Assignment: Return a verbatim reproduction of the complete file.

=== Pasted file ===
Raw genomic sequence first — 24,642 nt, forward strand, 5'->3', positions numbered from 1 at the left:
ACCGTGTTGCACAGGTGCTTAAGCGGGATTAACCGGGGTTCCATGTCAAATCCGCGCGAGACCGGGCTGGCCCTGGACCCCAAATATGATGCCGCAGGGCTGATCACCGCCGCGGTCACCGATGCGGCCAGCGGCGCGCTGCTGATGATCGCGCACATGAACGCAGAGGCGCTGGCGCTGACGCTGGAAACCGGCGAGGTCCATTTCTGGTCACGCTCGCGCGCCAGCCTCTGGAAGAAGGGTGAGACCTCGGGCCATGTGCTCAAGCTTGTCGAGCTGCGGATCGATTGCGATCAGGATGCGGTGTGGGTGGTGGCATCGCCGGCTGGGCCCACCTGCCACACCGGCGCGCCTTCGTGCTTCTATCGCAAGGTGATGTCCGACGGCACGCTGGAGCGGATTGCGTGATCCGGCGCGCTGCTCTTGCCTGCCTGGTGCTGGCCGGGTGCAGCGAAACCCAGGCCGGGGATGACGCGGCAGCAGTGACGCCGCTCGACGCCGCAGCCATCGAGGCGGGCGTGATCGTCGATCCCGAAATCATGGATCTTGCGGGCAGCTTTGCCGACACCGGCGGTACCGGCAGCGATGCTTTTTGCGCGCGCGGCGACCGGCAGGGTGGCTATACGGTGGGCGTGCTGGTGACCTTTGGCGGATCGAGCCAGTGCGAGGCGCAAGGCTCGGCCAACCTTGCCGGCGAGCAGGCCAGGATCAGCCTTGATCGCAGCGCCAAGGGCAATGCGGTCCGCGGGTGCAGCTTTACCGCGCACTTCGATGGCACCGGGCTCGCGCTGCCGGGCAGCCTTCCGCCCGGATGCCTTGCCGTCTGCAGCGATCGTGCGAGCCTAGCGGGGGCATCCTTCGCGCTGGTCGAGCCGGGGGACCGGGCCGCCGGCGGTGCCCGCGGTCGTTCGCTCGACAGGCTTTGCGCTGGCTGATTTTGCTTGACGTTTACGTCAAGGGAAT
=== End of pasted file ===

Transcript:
Raw genomic sequence first — 24,642 nt, forward strand, 5'->3', positions numbered from 1 at the left:
ACCGTGTTGCACAGGTGCTTAAGCGGGATTAACCGGGGTTCCATGTCAAATCCGCGCGAGACCGGGCTGGCCCTGGACCCCAAATATGATGCCGCAGGGCTGATCACCGCCGCGGTCACCGATGCGGCCAGCGGCGCGCTGCTGATGATCGCGCACATGAACGCAGAGGCGCTGGCGCTGACGCTGGAAACCGGCGAGGTCCATTTCTGGTCACGCTCGCGCGCCAGCCTCTGGAAGAAGGGTGAGACCTCGGGCCATGTGCTCAAGCTTGTCGAGCTGCGGATCGATTGCGATCAGGATGCGGTGTGGGTGGTGGCATCGCCGGCTGGGCCCACCTGCCACACCGGCGCGCCTTCGTGCTTCTATCGCAAGGTGATGTCCGACGGCACGCTGGAGCGGATTGCGTGATCCGGCGCGCTGCTCTTGCCTGCCTGGTGCTGGCCGGGTGCAGCGAAACCCAGGCCGGGGATGACGCGGCAGCAGTGACGCCGCTCGACGCCGCAGCCATCGAGGCGGGCGTGATCGTCGATCCCGAAATCATGGATCTTGCGGGCAGCTTTGCCGACACCGGCGGTACCGGCAGCGATGCTTTTTGCGCGCGCGGCGACCGGCAGGGTGGCTATACGGTGGGCGTGCTGGTGACCTTTGGCGGATCGAGCCAGTGCGAGGCGCAAGGCTCGGCCAACCTTGCCGGCGAGCAGGCCAGGATCAGCCTTGATCGCAGCGCCAAGGGCAATGCGGTCCGCGGGTGCAGCTTTACCGCGCACTTCGATGGCACCGGGCTCGCGCTGCCGGGCAGCCTTCCGCCCGGATGCCTTGCCGTCTGCAGCGATCGTGCGAGCCTAGCGGGGGCATCCTTCGCGCTGGTCGAGCCGGGGGACCGGGCCGCCGGCGGTGCCCGCGGTCGTTCGCTCGACAGGCTTTGCGCTGGCTGATTTTGCTTGACGTTTACGTCAAGGGAAT